2016 ACTE National New Teacher of the Year Mixes it up with Her CTE Lesson Plans
The next presentation was by Jessica Young, the 2016 ACTE National New Teacher of the Year. She received the award at the ACTE VISION 2015 Conference. Jessica is a health science technology instructor at Southern Arkansas University Tech Career Academy in Camden, Arkansas. Jim enjoyed her presentation, even from the very first slide when she said “Learning is not a spectator sport.”
When talking about Jessica’s presentation, Jim shared that she talked about how hard it is to transition from an industry career to teaching. This is a common challenge we hear from health science teachers across the United States.
“She said, ‘Hey, I’m in the trenches. I was an RN for many years and no one gave me any hints on how hard the first year of teaching is. They just dumped you in there.’ Then she said even though she was an expert on the content, ‘learning and classroom management is a whole other issue.’”
Jessica then spoke about how she tries to have her students be very active in the learning process. She creates games and activities in order to mix it ups. Some of her examples were:
- Musical chairs test review
- Rock, paper, scissors with medical terms
- Charades to work on communication skills
- Speed Dating to talk about the Reproductive System
- Elevator Speeches to prepare for leadership or HOSA events
- Guess Who with medical histories of the characters
- Writing eulogies to talk about legacy for end-of-life lessons
Jim’s last note about Jessica was something that really stuck with him…. Her thoughts on the idea of soft skills versus clinical skills:
“Not soft skills. They are employability skills, You need to have them to have a career.”
Learn more about Jessica Young on the ACTE website: 2016 ACTE New Teacher of the Year
How to Help Your Students Learn Better
Jim also sat in on Dennis Ryan’s session “Learning to Learn - Understanding the Brain and Learning.” Dennis is a health occupations teacher at East Career & Technical Academy in Clark County School District, Nevada. He opened by providing background on Bloom’s Taxonomy, Howard Gardner’s learning styles, and Carl Jung’s work on learning personalities. After setting the scene with this background and some other information, Dennis shared how he applies brain-based learning in his classroom.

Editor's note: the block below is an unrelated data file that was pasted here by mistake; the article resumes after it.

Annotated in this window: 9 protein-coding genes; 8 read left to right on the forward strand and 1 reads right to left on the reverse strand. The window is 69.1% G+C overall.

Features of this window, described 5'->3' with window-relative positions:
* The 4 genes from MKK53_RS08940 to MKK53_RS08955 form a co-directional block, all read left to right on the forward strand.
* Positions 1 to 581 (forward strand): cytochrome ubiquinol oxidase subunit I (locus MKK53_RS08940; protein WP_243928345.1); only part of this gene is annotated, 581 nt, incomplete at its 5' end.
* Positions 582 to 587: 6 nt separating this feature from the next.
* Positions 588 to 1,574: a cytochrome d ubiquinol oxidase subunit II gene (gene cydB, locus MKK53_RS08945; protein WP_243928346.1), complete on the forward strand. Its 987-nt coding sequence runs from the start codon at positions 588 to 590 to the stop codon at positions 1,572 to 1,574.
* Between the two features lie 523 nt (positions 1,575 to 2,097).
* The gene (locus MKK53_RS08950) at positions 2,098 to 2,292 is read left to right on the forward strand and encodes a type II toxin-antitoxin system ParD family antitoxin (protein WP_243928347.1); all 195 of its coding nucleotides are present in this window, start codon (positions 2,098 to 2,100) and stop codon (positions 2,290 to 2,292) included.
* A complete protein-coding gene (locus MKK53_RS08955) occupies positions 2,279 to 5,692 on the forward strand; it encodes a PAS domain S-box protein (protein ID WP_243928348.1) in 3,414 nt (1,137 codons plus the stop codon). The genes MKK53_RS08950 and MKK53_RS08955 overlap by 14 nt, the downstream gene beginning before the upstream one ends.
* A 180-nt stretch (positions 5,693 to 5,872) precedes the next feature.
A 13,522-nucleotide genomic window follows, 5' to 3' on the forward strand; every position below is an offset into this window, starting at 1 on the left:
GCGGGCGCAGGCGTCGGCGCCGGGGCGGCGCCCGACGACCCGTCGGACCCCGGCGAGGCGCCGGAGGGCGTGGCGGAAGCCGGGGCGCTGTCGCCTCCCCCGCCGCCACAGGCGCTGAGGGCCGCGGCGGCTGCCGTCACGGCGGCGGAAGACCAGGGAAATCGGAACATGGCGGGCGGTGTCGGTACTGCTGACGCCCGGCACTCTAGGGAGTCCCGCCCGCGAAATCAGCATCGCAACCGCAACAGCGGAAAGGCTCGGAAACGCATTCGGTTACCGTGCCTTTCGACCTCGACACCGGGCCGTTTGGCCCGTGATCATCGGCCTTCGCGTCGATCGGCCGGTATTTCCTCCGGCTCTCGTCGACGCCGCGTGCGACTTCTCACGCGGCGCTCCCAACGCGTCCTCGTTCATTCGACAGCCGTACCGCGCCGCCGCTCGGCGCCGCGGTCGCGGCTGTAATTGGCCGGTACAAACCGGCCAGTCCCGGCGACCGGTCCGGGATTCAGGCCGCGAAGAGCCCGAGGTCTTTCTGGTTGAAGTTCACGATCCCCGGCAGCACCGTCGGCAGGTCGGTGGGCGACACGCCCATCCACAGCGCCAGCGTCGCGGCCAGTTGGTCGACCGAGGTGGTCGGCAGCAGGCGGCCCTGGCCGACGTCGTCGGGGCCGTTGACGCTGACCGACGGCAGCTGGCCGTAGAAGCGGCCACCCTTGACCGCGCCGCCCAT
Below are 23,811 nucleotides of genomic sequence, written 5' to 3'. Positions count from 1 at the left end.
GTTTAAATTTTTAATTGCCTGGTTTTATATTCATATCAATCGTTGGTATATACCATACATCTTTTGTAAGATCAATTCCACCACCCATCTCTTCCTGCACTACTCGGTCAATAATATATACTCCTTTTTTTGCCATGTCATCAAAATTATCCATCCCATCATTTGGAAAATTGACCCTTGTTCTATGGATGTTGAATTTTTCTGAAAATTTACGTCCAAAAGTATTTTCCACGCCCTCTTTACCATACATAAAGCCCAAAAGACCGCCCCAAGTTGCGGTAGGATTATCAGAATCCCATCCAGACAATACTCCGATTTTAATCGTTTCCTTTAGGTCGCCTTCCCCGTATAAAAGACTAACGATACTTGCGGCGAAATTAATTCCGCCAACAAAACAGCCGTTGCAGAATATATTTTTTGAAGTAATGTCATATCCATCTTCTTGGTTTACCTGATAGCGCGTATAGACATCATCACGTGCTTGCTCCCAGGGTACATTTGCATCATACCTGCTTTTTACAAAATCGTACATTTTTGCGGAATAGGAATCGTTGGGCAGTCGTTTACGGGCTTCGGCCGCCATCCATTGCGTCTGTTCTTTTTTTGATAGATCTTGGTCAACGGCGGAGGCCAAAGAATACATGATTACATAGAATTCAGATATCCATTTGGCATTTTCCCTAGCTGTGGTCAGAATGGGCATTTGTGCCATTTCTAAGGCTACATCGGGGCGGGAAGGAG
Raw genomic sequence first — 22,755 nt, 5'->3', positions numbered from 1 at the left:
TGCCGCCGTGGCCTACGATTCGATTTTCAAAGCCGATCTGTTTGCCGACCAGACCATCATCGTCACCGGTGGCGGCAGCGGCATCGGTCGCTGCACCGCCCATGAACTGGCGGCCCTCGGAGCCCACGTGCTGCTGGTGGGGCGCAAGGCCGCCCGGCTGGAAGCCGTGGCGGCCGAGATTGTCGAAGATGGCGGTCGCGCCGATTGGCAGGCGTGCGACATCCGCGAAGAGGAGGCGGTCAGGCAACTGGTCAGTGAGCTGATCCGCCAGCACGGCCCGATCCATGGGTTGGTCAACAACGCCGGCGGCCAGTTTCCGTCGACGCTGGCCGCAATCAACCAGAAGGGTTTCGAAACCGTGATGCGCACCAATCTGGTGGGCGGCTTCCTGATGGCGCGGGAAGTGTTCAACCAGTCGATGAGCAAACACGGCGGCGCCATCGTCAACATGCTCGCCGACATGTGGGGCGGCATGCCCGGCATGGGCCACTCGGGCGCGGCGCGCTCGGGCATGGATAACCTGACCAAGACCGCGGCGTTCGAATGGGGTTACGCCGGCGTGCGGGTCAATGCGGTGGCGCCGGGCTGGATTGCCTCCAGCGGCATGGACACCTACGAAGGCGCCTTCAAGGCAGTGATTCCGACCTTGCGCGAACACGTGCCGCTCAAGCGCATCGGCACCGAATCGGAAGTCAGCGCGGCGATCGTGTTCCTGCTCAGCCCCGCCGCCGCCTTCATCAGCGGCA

While teaching, Dennis has two different “modes” - Focused and Diffuse. The focused mode of thinking is the actual work of learning and is essential for studying. He made a point to say that for some students the focused mode could be five minutes and for others it could be longer. In addition, the diffuse mode is where students take a break from studying and learning. The breaks allow for more relaxed thinking and students make connections between information they already knew and have just learned.
After discussing the two modes, Dennis talked about 8 Rules of Learning, which he compiled from different books about brain-based learning:
- Take Breaks and Avoid Fatigue
- Set Goals
- Take on Difficult Tasks First
- Spaced Repetition
The presentation was very in-depth and had many links and videos to provide more information. You can view the full slide deck by clicking here.
Reflections on the ACTE VISION 2016 Conference
Since 2016 was the first time Jim attended the ACTE VISION Conference as an attendee, he had a new perspective on the show. He had a good time attending the different sessions and hearing how CTE educators are going above and beyond in the classroom.
Hearing that the membership number of ACTE has gone up shows that more and more people truly care to help students in CTE career pathways. If you aren’t already a member, we encourage you to learn more about ACTE by checking out their website: About the Association for Career & Technical Education